## Integer

### Statement Purpose

The Integer statement is used to declare the length and attributes of variables and functions of the type integer. This means that any variable declared with the integer statement has to have a whole number assigned to it. Integer variables will not support any number that contains decimal digits.

### Examples and Rules of Use

The first thing that you should realize about the INTEGER statement is that you must use this statement to declare any integer variables if you use the implicit none statement in your program. An illustration of this use can be seen below.
```		program test1
implicit none
integer i,ldata,values(100)
```
If the IMPLICIT NONE statement is not used above, the compiler would automatically assume that any variable that began with an i, j, k, l, m or n would be an integer type.

Another important thing to remember about this statement is that it supports numerous attribute specifiers so that you can create integer variables for different uses inside of your program. For instance to create a parameter or a pointer array of type integer you would type lines of code similar to the following:
```		Integer, parameter :: nmax = 450
Integer, pointer,dimension(5,5) :: p1
```
Finally, a very powerful feature of the integer expression is that you have some control of the number of bytes that are used to represent an integer constant. This allows you to control the range of numbers that can be represented with an integer variable. To exercise this control, the use of the KIND specifier and the selected_int_kind function is required. Most machines will store integers using 32 bits of memory. This allows a programmer to represent numbers roughly as low as -2.1 billion all the way up to around 2.1 billion. If for sum reason you needed a larger range in numbers, like say up to one trillion, this can be accomplished in the following way.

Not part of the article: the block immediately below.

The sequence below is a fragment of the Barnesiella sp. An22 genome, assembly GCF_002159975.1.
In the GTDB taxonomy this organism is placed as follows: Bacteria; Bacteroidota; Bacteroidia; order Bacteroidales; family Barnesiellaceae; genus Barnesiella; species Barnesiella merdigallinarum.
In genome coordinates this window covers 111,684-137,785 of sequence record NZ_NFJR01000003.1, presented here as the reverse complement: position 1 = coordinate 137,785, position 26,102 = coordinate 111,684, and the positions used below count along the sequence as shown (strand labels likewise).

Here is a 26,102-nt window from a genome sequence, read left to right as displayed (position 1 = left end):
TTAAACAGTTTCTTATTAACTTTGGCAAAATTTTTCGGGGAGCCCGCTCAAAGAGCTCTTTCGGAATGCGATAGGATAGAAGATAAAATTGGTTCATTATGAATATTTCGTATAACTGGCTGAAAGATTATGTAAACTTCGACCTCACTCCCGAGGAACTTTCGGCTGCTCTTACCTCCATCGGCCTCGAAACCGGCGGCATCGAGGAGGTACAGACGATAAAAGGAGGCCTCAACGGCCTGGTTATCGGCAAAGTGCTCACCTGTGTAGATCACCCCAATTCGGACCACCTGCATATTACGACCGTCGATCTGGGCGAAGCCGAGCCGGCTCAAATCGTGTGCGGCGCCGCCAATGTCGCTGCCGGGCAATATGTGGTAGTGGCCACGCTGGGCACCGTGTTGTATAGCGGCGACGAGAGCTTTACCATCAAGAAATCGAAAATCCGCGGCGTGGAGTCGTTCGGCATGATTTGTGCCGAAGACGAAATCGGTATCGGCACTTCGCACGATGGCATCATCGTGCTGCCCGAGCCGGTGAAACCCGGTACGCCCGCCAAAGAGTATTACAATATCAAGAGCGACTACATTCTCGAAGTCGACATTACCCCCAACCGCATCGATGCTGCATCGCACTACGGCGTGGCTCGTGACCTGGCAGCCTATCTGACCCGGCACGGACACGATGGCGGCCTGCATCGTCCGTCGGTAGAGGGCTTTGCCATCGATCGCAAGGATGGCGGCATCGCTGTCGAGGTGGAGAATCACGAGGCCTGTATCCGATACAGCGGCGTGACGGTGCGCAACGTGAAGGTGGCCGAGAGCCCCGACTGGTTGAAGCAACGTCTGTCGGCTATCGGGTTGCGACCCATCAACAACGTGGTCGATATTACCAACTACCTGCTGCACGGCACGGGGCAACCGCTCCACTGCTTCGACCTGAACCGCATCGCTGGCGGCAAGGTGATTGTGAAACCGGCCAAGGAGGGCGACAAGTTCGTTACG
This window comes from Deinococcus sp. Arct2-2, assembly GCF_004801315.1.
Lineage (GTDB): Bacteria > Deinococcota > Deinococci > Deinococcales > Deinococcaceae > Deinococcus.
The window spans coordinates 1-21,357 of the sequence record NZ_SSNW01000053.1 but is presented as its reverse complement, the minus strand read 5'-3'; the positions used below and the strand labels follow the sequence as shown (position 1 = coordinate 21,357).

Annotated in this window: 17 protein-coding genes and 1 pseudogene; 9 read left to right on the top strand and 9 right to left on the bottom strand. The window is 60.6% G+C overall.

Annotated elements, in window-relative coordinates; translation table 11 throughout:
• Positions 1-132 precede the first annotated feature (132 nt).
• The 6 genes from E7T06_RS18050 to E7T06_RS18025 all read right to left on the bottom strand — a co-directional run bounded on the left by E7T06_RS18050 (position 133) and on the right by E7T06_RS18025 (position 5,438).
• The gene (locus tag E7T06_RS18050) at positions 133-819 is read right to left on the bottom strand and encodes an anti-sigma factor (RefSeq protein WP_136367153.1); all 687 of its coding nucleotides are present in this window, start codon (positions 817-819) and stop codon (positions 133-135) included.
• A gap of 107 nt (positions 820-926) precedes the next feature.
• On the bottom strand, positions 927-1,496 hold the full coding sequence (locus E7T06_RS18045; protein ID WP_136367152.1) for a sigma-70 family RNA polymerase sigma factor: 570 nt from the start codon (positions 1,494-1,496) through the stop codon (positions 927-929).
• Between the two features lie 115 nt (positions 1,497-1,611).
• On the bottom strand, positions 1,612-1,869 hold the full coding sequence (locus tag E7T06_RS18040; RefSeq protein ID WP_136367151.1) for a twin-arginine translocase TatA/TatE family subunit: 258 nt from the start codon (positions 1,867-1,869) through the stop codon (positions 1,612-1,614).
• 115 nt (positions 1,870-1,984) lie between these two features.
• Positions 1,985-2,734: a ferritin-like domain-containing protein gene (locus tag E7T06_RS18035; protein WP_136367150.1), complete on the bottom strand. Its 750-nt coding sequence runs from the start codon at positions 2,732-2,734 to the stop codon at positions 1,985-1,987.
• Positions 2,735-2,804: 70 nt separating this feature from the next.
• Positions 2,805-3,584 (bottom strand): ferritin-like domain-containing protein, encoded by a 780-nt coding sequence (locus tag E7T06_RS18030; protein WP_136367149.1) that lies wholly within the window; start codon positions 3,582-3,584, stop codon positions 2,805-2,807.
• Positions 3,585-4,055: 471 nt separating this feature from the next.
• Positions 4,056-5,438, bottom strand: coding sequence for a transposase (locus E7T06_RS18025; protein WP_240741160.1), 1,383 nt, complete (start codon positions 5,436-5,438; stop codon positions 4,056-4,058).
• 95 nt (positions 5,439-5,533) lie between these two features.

```		integer, parameter :: int12 = selected_int_kind(12)
integer(kind=int12) n,m,k
```
Take note that what gets stored in the variable int12 above is a integer value that corresponds to the bit configuration for the needed range. The bit configuration is then assigned to any variables that are declared in a integer statement that has kind=12 in it. However, for this particular example, be aware that not all computers support use of more than 32 bits to represent an integer. You should check the value of "int12" early in your program. A value of -1 indicates that the requested range of integer values is not available, and should result in an error message perhaps termination of the program.

### Valid Attributes for use with the Integer statement

Allocatable , Dimension, External, Intent, Intrinsic, Optional, Parameter, Pointer, Private, Public, Save, Target

### For more information and examples see:

For the use of selected_int_kind: lecture twenty one

examples of use: aorder.f and dual-errors.f

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Written by Jason Wehr: jcw142@psu.edu and Maintained by John Mahaffy : jhm@cac.psu.edu